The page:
October 23, 2017
Prayer by Fr. Konzen, S.M., Principal
Good morning. Yesterday I spent some time talking by phone to someone I knew growing up in Ohio. Her family and our family were friends, and I regularly served Mass with the guy who became her husband. Their story is unique. They went to the prom with each other as seniors and, after that, went their separate ways for 20 years or so, neither marrying, and then met up at a wedding and decided to start dating, both in their late 30’s and having known each other all their lives. I was there in 1988 to officiate at their wedding. About a month ago, Doug had a stroke, out of the blue, and he never recovered. He was buried this past week. So, in talking to his wife yesterday, she said, “I guess we didn’t talk about this possibility when we were getting ready to be married.” And I said, “No, we talked about the meaning of ‘all the days of my life’ and ‘until death do us part,’ but we didn’t imagine scenarios in which a spouse dies and the other is left to carry on.”
I contrast that with the wildly exuberant display I saw at the end of the football game Friday night against Blessed Trinity, when there was this tide of students rushing onto the field, and congratulations for the team, and everyone singing the Alma Mater in a state of euphoria. These are the diverse components that make up our lives. We adults like to see that young people have more of those really happy moments than the really sad moments, but the trip to becoming an adult is about making room for the full range of human experience and knowing how, using our faith, to make as much sense as we can of the big up’s and the big down’s in our lives and all that lies in between. We would like to hang onto the high’s and to rule out the low’s, but we know it’s not realistic. We embrace them both as part of our experience as Christians, as part of the life of Christ that we say we have taken on when we were baptized, confirmed, and fed on or brought into the Body of Christ.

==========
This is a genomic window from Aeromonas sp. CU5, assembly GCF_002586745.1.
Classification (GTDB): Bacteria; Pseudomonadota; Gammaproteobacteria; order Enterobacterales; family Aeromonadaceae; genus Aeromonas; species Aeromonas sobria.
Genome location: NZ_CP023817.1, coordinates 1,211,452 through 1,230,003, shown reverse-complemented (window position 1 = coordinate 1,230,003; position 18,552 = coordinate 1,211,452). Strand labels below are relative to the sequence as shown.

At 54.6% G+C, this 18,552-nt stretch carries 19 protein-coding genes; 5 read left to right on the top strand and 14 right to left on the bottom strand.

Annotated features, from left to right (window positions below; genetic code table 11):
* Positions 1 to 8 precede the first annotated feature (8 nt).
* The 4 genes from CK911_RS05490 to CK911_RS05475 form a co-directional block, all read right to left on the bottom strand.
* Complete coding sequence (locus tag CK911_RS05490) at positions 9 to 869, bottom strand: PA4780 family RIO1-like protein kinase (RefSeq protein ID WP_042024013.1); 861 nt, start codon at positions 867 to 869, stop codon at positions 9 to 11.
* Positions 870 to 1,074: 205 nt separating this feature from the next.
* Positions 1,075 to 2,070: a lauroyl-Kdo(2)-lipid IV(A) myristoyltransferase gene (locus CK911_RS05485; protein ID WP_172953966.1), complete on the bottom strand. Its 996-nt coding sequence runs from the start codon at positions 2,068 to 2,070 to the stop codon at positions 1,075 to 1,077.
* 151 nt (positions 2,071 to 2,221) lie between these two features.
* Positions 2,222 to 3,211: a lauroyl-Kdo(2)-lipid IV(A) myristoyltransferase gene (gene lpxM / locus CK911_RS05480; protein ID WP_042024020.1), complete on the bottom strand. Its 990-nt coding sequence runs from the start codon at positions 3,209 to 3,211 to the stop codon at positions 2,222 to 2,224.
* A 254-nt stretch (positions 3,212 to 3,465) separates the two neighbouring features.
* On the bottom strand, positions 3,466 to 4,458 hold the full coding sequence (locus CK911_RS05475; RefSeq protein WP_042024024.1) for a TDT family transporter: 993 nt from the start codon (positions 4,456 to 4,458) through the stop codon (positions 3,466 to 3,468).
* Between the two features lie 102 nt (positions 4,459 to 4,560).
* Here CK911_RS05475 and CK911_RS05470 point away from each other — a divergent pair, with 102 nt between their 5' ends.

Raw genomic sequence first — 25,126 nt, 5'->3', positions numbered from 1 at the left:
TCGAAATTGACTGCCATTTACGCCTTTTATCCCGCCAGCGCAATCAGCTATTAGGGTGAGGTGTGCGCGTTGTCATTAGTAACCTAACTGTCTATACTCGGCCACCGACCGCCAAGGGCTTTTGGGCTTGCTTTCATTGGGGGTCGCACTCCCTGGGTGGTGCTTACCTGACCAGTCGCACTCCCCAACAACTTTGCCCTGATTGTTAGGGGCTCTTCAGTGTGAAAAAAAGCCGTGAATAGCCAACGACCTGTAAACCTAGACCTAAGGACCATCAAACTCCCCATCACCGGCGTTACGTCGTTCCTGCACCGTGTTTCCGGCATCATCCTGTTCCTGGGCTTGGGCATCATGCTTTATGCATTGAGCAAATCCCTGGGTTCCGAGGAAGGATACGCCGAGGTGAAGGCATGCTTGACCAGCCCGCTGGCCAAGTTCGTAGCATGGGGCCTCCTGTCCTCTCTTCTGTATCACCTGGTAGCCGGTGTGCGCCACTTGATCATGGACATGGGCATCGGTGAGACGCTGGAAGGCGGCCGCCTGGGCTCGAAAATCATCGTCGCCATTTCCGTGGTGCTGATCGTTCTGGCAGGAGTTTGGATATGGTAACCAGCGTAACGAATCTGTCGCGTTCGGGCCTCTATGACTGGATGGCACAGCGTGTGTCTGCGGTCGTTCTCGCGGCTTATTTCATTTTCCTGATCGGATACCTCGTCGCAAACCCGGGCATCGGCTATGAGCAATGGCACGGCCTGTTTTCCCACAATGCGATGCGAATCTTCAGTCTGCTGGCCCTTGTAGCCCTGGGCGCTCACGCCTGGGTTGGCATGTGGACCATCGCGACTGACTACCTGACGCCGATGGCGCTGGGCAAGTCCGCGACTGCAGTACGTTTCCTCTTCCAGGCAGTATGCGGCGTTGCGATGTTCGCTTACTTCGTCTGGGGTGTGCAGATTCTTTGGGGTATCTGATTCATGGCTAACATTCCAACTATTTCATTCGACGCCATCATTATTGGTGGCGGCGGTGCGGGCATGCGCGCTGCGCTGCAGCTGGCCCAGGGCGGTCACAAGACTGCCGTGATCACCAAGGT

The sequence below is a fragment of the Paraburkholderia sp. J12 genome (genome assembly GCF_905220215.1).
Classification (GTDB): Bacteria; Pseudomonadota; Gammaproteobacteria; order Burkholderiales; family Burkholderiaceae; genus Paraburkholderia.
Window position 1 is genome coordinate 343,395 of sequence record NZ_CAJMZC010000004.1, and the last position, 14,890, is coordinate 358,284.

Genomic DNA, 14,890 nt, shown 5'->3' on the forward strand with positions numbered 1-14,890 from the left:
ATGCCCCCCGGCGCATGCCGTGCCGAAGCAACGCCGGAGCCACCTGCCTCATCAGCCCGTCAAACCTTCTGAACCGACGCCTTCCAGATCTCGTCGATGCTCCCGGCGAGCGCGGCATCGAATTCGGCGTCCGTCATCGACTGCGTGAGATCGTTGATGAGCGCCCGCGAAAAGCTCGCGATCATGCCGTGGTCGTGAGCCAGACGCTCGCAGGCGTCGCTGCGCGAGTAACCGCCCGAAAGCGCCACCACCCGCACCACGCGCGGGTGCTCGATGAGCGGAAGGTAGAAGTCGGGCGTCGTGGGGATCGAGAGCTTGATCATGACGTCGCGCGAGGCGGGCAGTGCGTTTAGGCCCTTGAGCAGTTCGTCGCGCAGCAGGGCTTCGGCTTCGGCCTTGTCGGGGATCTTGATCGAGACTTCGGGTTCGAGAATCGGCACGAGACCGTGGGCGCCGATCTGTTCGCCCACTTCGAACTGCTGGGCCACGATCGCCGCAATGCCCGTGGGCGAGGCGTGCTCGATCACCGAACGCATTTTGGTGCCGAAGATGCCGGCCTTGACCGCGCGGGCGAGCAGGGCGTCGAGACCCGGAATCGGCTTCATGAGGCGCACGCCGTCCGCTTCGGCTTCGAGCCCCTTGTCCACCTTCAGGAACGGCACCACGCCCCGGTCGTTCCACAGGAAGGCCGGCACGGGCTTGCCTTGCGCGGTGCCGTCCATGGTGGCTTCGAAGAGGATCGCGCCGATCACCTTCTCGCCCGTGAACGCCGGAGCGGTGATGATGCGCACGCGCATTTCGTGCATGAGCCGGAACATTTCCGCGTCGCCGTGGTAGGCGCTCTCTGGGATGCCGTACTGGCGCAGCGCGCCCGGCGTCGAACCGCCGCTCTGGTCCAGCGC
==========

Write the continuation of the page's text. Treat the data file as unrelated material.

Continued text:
An Italian writer, Carlo Carretto, captured these alternating feelings in a prayer that offers a way to see them both as part of our faith and a way to make room for them both in our lives, and here is the prayer:
In the name… My Lord Jesus Christ, two graces I beg you to grant me before I die:
the first is that in my lifetime I may feel that sorrow that you underwent
in the hour of your blessed and generous passion;
the second is that I may feel in my heart the greatness of love
that you, the Son of God, had for all in the world and that
allowed you to undergo the sacrifice you offered for us sinners.
And now, praying for the soul of Douglas Palmer and for his wife Marilyn, I add to the Carretto prayer: Help us, O God, to be your servant in the best of times and in the worst of times and to praise your goodness when we are awash in it and when we are barely aware of it—you who want our eternal happiness and offer us Jesus Christ to lead the way to that happiness. It is in his name we pray today. Amen.